Dana-Farber also has one of the largest cancer clinical trials programs in the country, with nearly 500 adult and pediatric therapeutic trials actively accruing patients. Importantly, more than one-quarter of these studies are investigator-initiated and one-third are Phase I or I/II, demonstrating our commitment to translate basic research findings to the clinic through proof-of-principle and early phase studies.
The achievements of our faculty are in part due to a special environment, where collaboration is intrinsic to the way Dana-Farber researchers work. Tangible evidence of this is the number of NIH Specialized Projects of Research Excellence (SPORE) grants and Program Project Grants awarded to Dana-Farber. It is the responsibility of the Institute’s Chief Scientific Officer, Barrett J. Rollins, MD, PhD, to develop the tools and resources that Dana-Farber’s faculty need to realize their research vision, and to provide an environment that supports and rewards collaboration.
This invigorating environment is furthered through scientific partnerships with other research centers. The most significant of these is Dana-Farber/Harvard Cancer Center (DF/HCC), the largest NCI-designated Comprehensive Cancer Center in the country. DF/HCC comprises more than 1,000 cancer researchers at Dana-Farber and six other Harvard-affiliated institutions who are working together with a singular goal — to find new and innovative ways to combat cancer. A related collaboration has been established between scientists at DF/HCC and the University of Massachusetts Boston (UMB). The UMB-DF/HCC Comprehensive Cancer Partnership Program enhances research in health disparities and improves research, training, and outreach opportunities for minority students, fellows, and scientists.
In addition, Dana-Farber faculty access resources and scientific expertise in highly specialized fields through the Institute’s associations with the Harvard Stem Cell Institute, Harvard’s NIH Clinical and Translational Science Center, and the Broad Institute, a center of genomic research where several Dana-Farber faculty members have joint appointments. Established partnerships with pharmaceutical manufacturers have facilitated the development of new cancer drugs. Lastly, faculty enjoy the robust clinical care, clinical research, and training opportunities made possible through long-standing hospital alliances, including Dana-Farber/Boston Children’s Cancer and Blood Disorders Center, Dana-Farber/Brigham and Women’s Cancer Center, and Dana-Farber/Partners CancerCare.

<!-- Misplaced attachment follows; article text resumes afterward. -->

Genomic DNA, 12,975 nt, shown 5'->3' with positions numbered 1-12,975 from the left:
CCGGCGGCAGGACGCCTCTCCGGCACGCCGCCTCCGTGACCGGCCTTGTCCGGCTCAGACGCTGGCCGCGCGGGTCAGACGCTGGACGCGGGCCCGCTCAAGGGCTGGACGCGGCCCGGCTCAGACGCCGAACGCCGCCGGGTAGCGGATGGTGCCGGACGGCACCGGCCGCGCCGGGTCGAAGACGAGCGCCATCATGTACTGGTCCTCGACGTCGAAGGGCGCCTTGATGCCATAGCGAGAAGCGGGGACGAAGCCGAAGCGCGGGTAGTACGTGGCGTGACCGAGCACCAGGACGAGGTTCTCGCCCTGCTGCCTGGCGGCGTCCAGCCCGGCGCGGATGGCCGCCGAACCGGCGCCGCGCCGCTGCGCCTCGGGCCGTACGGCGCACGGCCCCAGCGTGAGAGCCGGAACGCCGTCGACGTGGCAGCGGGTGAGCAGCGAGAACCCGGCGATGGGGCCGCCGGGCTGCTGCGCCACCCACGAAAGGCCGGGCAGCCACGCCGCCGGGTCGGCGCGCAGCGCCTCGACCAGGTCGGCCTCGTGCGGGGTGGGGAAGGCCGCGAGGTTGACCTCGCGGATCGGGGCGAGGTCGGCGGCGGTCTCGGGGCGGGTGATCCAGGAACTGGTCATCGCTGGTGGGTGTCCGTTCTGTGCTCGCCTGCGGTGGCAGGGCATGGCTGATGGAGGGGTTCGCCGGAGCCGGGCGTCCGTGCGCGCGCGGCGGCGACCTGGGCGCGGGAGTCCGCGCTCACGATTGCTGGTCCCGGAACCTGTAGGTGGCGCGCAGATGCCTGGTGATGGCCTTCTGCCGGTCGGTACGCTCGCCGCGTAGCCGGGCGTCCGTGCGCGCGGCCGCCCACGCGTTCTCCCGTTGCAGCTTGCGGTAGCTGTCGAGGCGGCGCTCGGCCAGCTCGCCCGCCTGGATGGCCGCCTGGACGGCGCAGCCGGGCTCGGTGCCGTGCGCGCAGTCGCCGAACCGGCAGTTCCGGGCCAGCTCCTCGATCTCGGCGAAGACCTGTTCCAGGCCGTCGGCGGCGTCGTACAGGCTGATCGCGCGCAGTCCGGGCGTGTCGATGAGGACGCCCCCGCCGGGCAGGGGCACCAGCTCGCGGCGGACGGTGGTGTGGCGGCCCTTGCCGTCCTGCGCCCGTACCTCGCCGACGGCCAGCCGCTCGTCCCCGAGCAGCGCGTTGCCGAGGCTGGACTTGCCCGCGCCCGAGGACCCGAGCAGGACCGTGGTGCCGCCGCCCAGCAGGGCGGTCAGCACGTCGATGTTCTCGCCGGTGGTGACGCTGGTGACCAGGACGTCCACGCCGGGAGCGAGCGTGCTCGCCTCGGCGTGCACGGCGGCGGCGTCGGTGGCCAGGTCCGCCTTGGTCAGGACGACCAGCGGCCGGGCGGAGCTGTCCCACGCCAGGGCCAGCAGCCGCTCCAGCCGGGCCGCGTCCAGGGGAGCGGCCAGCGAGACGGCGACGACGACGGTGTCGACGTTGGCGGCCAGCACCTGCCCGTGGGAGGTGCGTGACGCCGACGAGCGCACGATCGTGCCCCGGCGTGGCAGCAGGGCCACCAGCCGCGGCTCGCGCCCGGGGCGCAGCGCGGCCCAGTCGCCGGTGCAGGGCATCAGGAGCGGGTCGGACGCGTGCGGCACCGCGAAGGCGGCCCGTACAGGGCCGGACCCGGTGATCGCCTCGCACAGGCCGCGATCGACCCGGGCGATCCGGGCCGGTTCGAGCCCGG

The forward-looking nature of research at Dana-Farber is embodied in the Institute’s commitment to developing the next generation of cancer science leaders. Dana-Farber faculty are recognized for their excellence in medical education, research training, and clinical training. At Harvard Medical School, Harvard School of Public Health, and Harvard College, our researchers teach graduate and undergraduate courses in basic biomedical and related sciences. They also serve as mentors for predoctoral and postdoctoral trainees at Harvard and Harvard-affiliated institutions.
Building upon a determination to increase the pipeline of future cancer researchers, the Institute supports training programs with high schools, colleges, and community groups that enable underserved students to work in Dana-Farber laboratories and begin their careers in science. Our adult and pediatric oncology fellowship programs, operated in conjunction with Boston Children’s Hospital, Brigham and Women’s Hospital, and Massachusetts General Hospital, are among the most sought-after opportunities for aspiring cancer physician-scientists.
The combination of careful mentoring and encouragement of novel research projects has produced a corps of graduates who today are principal investigators and institutional leaders at cancer centers around the world. This same blend of opportunity and guidance has spurred the careers of countless scientists who trained at Dana-Farber as postdoctoral fellows and graduate students.
Ultimately, Dana-Farber’s support of the scientific enterprise is driven by strategic thinking and ground-level pragmatics. We have acquired the capabilities to answer the next generation of questions in cancer research. The unrivaled combination of resources and expertise available to Dana-Farber researchers ensures that the Institute will continue to lead for years to come.